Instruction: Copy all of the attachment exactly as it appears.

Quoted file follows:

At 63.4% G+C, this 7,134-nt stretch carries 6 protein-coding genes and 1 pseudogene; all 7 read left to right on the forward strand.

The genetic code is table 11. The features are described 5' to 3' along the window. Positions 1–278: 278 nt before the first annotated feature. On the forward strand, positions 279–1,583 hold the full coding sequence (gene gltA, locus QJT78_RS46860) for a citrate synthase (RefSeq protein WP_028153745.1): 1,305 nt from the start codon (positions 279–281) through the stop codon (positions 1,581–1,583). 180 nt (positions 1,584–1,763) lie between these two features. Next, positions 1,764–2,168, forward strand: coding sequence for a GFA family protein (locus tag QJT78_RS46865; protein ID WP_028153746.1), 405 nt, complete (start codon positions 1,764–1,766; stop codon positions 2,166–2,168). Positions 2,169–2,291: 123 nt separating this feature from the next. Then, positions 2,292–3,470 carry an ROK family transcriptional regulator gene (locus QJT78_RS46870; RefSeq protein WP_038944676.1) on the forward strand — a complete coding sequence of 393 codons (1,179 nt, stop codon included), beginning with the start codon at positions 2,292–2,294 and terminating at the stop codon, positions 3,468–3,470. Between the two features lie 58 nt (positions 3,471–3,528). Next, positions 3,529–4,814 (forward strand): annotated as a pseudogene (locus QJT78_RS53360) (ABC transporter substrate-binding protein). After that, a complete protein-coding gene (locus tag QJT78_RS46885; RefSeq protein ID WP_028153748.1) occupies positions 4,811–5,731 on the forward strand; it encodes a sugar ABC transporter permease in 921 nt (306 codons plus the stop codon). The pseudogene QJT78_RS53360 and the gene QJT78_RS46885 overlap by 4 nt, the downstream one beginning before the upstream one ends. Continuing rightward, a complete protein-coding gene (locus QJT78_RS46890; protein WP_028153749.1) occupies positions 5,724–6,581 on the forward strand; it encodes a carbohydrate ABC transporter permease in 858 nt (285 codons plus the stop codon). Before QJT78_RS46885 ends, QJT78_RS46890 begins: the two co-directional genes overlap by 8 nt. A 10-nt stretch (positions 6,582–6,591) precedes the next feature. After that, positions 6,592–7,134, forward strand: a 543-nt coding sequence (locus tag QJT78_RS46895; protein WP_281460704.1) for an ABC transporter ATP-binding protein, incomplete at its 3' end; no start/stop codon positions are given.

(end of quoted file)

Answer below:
At 63.4% G+C, this 7,134-nt stretch carries 6 protein-coding genes and 1 pseudogene; all 7 read left to right on the forward strand.

The genetic code is table 11. The features are described 5' to 3' along the window. Positions 1–278: 278 nt before the first annotated feature. On the forward strand, positions 279–1,583 hold the full coding sequence (gene gltA, locus QJT78_RS46860) for a citrate synthase (RefSeq protein WP_028153745.1): 1,305 nt from the start codon (positions 279–281) through the stop codon (positions 1,581–1,583). 180 nt (positions 1,584–1,763) lie between these two features. Next, positions 1,764–2,168, forward strand: coding sequence for a GFA family protein (locus tag QJT78_RS46865; protein ID WP_028153746.1), 405 nt, complete (start codon positions 1,764–1,766; stop codon positions 2,166–2,168). Positions 2,169–2,291: 123 nt separating this feature from the next. Then, positions 2,292–3,470 carry an ROK family transcriptional regulator gene (locus QJT78_RS46870; RefSeq protein WP_038944676.1) on the forward strand — a complete coding sequence of 393 codons (1,179 nt, stop codon included), beginning with the start codon at positions 2,292–2,294 and terminating at the stop codon, positions 3,468–3,470. Between the two features lie 58 nt (positions 3,471–3,528). Next, positions 3,529–4,814 (forward strand): annotated as a pseudogene (locus QJT78_RS53360) (ABC transporter substrate-binding protein). After that, a complete protein-coding gene (locus tag QJT78_RS46885; RefSeq protein ID WP_028153748.1) occupies positions 4,811–5,731 on the forward strand; it encodes a sugar ABC transporter permease in 921 nt (306 codons plus the stop codon). The pseudogene QJT78_RS53360 and the gene QJT78_RS46885 overlap by 4 nt, the downstream one beginning before the upstream one ends. Continuing rightward, a complete protein-coding gene (locus QJT78_RS46890; protein WP_028153749.1) occupies positions 5,724–6,581 on the forward strand; it encodes a carbohydrate ABC transporter permease in 858 nt (285 codons plus the stop codon). Before QJT78_RS46885 ends, QJT78_RS46890 begins: the two co-directional genes overlap by 8 nt. A 10-nt stretch (positions 6,582–6,591) precedes the next feature. After that, positions 6,592–7,134, forward strand: a 543-nt coding sequence (locus tag QJT78_RS46895; protein WP_281460704.1) for an ABC transporter ATP-binding protein, incomplete at its 3' end; no start/stop codon positions are given.